Bombs kill 69 in Iraq

By Rebecca Santana ASSOCIATED PRESS

BAGHDAD (AP) — The bloodiest day of the year in Iraq left at least 69 people dead in a series of bombings in mainly Shiite areas Friday — concerted attacks seen as demonstrating the resilience of the Sunni-led insurgency after the slaying of two al-Qaida leaders last weekend.

No one has taken responsibility for the blasts, but officials were quick to blame Sunni-led insurgent groups for attacking at a particularly fragile time as Iraq awaits formation of a new government and prepares for U.S. troops to go home by the end of next year.

The protracted political wrangling since contentious March 7 elections has raised fears of sectarian violence akin to that seen at the height of the war.

Prime Minister Nouri al-Maliki lashed out at the bombers in a statement Friday night, saying the insurgents were trying to fight back after Iraqi security forces killed the two al-Qaida in Iraq leaders on April 18.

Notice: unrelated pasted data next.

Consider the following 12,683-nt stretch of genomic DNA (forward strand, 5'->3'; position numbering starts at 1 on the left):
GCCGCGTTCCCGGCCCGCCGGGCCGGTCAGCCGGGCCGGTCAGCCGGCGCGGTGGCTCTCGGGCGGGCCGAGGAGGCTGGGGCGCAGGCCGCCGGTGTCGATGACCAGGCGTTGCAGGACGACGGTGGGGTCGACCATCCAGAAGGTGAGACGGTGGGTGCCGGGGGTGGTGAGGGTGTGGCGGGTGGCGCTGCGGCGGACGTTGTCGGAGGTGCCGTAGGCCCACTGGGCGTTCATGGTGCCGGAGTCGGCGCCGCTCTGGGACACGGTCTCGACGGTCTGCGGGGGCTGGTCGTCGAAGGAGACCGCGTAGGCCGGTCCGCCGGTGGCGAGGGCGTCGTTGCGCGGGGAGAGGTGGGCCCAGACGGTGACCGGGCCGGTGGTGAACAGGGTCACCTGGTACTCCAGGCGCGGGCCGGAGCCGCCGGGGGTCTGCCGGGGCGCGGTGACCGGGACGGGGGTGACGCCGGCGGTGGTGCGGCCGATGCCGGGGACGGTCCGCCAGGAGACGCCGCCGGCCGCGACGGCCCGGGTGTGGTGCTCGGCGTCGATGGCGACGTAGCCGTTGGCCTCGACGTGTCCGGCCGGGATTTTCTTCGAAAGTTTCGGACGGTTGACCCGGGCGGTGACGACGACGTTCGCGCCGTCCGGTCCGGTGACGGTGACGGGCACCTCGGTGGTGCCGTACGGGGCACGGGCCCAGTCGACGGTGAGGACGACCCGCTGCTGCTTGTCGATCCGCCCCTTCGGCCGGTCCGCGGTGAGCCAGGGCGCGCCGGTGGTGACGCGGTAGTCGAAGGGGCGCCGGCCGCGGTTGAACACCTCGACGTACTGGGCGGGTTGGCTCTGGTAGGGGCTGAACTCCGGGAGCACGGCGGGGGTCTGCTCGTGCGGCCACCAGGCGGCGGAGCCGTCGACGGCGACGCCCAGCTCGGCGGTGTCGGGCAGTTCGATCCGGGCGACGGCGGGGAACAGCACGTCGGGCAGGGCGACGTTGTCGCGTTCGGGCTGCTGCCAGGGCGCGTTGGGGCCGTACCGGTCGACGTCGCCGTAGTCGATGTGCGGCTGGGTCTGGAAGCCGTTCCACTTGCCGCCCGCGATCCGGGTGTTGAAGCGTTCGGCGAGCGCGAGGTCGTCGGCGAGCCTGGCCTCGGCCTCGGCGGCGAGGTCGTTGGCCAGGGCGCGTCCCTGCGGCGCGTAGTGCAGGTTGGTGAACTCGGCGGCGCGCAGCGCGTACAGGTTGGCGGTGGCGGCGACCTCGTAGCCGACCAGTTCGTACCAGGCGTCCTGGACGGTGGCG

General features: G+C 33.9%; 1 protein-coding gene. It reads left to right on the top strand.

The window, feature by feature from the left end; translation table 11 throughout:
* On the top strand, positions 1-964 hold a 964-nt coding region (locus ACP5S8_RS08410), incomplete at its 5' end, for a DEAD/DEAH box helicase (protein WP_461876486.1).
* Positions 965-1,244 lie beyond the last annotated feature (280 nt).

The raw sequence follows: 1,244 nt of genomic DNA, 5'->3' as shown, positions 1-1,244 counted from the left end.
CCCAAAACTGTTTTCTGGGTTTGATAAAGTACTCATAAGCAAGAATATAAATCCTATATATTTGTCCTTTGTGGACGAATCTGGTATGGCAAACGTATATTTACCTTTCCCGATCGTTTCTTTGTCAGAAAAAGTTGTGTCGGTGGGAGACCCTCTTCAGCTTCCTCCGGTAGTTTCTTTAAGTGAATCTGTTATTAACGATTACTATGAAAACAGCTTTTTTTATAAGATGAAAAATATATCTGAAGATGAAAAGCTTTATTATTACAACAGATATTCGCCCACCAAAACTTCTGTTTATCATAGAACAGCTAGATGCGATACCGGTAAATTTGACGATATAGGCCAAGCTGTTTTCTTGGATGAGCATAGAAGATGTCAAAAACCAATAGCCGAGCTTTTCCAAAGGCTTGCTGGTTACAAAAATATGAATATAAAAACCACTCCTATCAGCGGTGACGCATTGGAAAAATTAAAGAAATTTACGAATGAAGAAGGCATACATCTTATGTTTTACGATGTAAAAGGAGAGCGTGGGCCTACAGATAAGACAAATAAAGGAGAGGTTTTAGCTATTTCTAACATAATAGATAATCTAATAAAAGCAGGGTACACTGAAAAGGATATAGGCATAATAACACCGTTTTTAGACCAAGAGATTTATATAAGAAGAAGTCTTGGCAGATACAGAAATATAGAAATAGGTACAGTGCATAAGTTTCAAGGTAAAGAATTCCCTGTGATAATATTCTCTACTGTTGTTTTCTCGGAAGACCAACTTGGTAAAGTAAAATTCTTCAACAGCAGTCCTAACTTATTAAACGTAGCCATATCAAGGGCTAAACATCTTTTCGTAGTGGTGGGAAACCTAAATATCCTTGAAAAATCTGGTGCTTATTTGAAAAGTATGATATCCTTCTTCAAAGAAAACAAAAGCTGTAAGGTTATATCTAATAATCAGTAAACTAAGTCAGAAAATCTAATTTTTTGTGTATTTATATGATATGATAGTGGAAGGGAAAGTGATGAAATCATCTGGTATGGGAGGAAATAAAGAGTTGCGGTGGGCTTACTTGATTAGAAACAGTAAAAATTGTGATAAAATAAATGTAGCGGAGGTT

“The cowardly terrorist attacks that occurred today were intending to cover the great success achieved by the security forces through the killing of the leaders of wickedness and terrorism, Abu Omar al-Baghdadi and Abu Ayyub al-Masri,” al-Maliki said.

He also called on Iraqis to stand firm against Baathists, former members of the Baath Party that ruled Iraq under Saddam Hussein. The term “Baathist” strikes a particular chord with many Shiites who fear the party’s followers may yet rise again to rule the country; Sunnis often feel the word is a thinly veiled attack on all of the minority sect.

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